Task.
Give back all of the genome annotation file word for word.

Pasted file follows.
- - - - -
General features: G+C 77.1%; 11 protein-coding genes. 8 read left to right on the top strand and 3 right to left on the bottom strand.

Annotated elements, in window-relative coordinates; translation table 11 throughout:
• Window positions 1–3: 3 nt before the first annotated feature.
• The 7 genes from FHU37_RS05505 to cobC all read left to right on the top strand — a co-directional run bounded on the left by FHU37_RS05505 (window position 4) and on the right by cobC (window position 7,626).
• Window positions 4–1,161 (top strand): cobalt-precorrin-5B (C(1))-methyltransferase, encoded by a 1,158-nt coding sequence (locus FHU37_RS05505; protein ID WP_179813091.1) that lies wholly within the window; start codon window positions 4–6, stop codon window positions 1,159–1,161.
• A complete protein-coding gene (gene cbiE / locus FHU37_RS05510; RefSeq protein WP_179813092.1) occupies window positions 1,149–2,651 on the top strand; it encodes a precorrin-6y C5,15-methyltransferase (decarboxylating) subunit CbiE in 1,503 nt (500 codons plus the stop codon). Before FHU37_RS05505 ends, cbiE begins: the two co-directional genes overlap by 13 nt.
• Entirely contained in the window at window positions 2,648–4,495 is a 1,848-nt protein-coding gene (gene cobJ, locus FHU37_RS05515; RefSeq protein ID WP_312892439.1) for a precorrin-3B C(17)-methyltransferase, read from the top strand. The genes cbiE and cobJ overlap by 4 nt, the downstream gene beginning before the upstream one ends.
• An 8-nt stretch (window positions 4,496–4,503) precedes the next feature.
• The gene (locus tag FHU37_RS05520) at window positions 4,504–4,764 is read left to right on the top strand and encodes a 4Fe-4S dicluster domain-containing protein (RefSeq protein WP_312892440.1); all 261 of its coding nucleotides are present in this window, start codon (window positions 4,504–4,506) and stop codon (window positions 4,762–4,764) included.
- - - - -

General features: G+C 77.1%; 11 protein-coding genes. 8 read left to right on the top strand and 3 right to left on the bottom strand.

Annotated elements, in window-relative coordinates; translation table 11 throughout:
• Window positions 1–3: 3 nt before the first annotated feature.
• The 7 genes from FHU37_RS05505 to cobC all read left to right on the top strand — a co-directional run bounded on the left by FHU37_RS05505 (window position 4) and on the right by cobC (window position 7,626).
• Window positions 4–1,161 (top strand): cobalt-precorrin-5B (C(1))-methyltransferase, encoded by a 1,158-nt coding sequence (locus FHU37_RS05505; protein ID WP_179813091.1) that lies wholly within the window; start codon window positions 4–6, stop codon window positions 1,159–1,161.
• A complete protein-coding gene (gene cbiE / locus FHU37_RS05510; RefSeq protein WP_179813092.1) occupies window positions 1,149–2,651 on the top strand; it encodes a precorrin-6y C5,15-methyltransferase (decarboxylating) subunit CbiE in 1,503 nt (500 codons plus the stop codon). Before FHU37_RS05505 ends, cbiE begins: the two co-directional genes overlap by 13 nt.
• Entirely contained in the window at window positions 2,648–4,495 is a 1,848-nt protein-coding gene (gene cobJ, locus FHU37_RS05515; RefSeq protein ID WP_312892439.1) for a precorrin-3B C(17)-methyltransferase, read from the top strand. The genes cbiE and cobJ overlap by 4 nt, the downstream gene beginning before the upstream one ends.
• An 8-nt stretch (window positions 4,496–4,503) precedes the next feature.
• The gene (locus tag FHU37_RS05520) at window positions 4,504–4,764 is read left to right on the top strand and encodes a 4Fe-4S dicluster domain-containing protein (RefSeq protein WP_312892440.1); all 261 of its coding nucleotides are present in this window, start codon (window positions 4,504–4,506) and stop codon (window positions 4,762–4,764) included.